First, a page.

AH: But the for-profit stadium next door is.
NE: The stadium is very likely taking tax dollars or benefiting from tax incentives in a very big way, so they should be held to account for the contribution they make to the city and to quality of life in return.
AH: “Contributed to the social good” — can we talk about this in terms of economic impact? What separates an individual nonprofit arts organization from an individual commercial arts organization, like a movie theater or a Broadway touring show or an arena concert?
NE: Tax status. And thus how they hold themselves accountable, internally and externally.
AH: But economic impact surely isn’t measured by tax status — or is it? Aren’t for-profit businesses equally accountable to investors? Certainly there’s an advantage to becoming a nonprofit arts organization from a tax standpoint, but what about the social-impact standpoint? If tax status is the measure that separates us, can we say that nonprofit arts is to commercial arts what food banks are to supermarkets?
NE: I may have misunderstood your earlier question. I was saying that, in my mind, the only thing that separates a nonprofit arts organization from a for-profit arts organization is tax status. Because a nonprofit has a distinct tax status, it is accountable to do certain things. In terms of economic impact, I don’t think tax status matters. So a for-profit arts organization could very well have an economic impact, just as a nonprofit arts organization could. Or neither could.
AH: So if there’s no difference in the importance of economic impact between a nonprofit and a for-profit arts organization, could the liberal use of economic impact studies as an existential justification — and here I’m talking about one individual nonprofit arts group, not the whole field — be something less than a meaningful metric of success? Meaning: If I promote the economic impact of my arts nonprofit, does it dilute my social impact results? Which is presumably my organization’s duty under 501(c)3.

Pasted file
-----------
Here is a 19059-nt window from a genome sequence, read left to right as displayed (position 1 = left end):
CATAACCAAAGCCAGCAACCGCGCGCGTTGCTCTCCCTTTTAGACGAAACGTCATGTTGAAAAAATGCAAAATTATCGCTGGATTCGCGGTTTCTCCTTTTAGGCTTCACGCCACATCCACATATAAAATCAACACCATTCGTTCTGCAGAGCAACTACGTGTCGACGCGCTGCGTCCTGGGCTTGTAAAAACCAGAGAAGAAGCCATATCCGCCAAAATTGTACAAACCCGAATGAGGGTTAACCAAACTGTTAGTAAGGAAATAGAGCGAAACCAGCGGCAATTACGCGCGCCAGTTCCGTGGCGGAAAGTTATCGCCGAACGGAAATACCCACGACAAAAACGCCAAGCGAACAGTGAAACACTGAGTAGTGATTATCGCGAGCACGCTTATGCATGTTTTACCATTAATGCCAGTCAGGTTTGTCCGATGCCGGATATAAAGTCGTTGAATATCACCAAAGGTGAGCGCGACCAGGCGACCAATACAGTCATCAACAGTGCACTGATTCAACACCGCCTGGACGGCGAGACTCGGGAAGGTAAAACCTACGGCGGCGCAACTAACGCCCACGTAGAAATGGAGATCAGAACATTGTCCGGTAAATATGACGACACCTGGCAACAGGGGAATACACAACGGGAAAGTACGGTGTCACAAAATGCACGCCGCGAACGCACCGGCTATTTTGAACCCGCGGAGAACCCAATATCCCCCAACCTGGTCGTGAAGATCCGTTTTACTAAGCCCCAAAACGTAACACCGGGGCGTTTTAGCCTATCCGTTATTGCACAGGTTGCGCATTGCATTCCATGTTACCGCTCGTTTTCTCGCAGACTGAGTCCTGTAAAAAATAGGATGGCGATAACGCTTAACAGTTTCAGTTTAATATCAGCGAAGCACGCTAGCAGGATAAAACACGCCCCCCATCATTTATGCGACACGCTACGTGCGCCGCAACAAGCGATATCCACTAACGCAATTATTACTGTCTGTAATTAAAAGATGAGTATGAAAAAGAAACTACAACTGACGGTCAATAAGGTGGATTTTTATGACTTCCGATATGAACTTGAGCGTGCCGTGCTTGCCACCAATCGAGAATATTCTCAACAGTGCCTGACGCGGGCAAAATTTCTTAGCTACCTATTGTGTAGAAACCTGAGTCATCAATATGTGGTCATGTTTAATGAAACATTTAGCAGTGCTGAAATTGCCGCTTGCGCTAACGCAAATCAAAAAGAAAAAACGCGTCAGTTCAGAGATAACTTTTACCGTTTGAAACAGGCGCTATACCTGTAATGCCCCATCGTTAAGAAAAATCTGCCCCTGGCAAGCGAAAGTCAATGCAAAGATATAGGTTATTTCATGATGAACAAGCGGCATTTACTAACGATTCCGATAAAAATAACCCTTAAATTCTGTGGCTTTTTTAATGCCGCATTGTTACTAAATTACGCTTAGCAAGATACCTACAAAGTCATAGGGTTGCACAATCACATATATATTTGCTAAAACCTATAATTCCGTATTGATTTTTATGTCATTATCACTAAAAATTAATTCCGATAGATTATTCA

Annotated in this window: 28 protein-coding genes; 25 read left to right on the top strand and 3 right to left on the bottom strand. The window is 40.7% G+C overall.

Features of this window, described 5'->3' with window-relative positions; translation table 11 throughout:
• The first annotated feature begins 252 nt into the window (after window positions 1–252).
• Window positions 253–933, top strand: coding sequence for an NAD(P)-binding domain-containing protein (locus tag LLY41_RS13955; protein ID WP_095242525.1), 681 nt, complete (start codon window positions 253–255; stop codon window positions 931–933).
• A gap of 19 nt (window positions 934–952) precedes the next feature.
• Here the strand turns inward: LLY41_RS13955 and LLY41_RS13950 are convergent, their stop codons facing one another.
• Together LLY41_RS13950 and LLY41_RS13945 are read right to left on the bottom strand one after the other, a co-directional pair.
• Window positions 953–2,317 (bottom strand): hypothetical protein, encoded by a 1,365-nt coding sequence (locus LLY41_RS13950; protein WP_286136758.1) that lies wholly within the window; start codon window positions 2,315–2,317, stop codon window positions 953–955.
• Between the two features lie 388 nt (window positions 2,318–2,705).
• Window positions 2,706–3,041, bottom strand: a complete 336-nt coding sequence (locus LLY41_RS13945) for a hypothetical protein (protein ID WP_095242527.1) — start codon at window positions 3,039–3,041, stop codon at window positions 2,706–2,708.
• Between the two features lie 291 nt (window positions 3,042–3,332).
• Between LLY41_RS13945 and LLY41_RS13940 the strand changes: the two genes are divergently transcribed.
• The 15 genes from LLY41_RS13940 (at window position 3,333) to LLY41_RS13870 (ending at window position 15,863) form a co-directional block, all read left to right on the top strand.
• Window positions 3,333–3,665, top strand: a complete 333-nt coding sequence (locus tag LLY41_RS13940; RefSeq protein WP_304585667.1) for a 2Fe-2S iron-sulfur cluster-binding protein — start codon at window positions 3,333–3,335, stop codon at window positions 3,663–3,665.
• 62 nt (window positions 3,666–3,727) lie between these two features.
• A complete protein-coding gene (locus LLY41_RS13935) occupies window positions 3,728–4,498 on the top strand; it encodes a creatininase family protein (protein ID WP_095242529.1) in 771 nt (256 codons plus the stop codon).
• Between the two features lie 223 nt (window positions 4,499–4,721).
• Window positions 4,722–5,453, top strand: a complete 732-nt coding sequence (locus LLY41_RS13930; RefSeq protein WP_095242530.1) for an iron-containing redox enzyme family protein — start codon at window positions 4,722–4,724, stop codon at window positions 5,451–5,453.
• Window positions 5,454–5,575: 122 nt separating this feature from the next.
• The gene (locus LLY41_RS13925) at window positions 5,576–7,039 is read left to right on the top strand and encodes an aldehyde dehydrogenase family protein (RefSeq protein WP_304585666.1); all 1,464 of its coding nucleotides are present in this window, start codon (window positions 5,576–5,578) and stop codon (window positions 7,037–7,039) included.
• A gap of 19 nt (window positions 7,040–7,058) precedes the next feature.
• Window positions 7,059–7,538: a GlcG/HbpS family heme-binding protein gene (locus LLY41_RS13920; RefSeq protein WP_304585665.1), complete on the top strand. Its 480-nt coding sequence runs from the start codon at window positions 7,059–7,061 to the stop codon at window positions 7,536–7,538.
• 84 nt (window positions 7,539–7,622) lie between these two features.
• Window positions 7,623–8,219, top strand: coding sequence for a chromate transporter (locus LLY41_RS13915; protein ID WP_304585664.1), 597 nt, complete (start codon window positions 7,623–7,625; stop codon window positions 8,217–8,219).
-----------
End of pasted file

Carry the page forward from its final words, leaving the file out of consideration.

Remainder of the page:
NE: You’re asking: Is there a difference between economic impact and social impact? I think that economic impact is a kind of social impact. An arts organization might have a positive, quantifiable economic impact and it might have other positive social impacts as well. If they can articulate those, measure them and make a compelling argument for one or both, then more power to them.
AH: Let me come at this from another direction. Can impact be affected when the universe of people served by a nonprofit arts organization is comprised of those people who make the donations? I think it can said that government, through tax deductions, effectively pays a person to give to a nonprofit arts organization — which then allows them, say, to buy a ticket. Is that different from government paying a person to make a donation to a food bank?
NE: What about artists who created paintings and sculptures for the benefit or desire of their benefactors? Most, if not all, of our greatest artists did that. Does that mean that their art didn’t have social value or didn’t provide some intangible social benefit simply because they were trying to make a living and bent to their benefactor’s purse? If a theater creates their season of shows based on what they think they can sell tickets for, is that wrong? And if the local economy benefits from that in lots of different tangible and intangible ways, isn’t that a good thing?
AH: Yes — all good things. The patron-artist relationship is analogous to the donor-nonprofit relationship. In the past, however, patron-supported art may have had social value — or not. Meaning that the social benefit was intangible, tangible or non-existent. The intent was to do what the patron wanted, period. For me, intent is key: the intent to help people is different from the intent to do art; but the former is charitable, while the latter is self-actualization. The local economy benefit is not intended, but a byproduct.
NE: When you create an added value to society that you didn’t intend — but is still a value — why can’t you point to it as a success? Do we hold for-profit companies to the same high standard? My view is that nonprofit arts organizations, just like all nonprofit organizations, could get better at articulating what they hope to accomplish and measure and what they actually accomplish. If an arts organization can claim to positively impact local artists, local art-goers, the local economy and society overall, then good for them and good for all of us!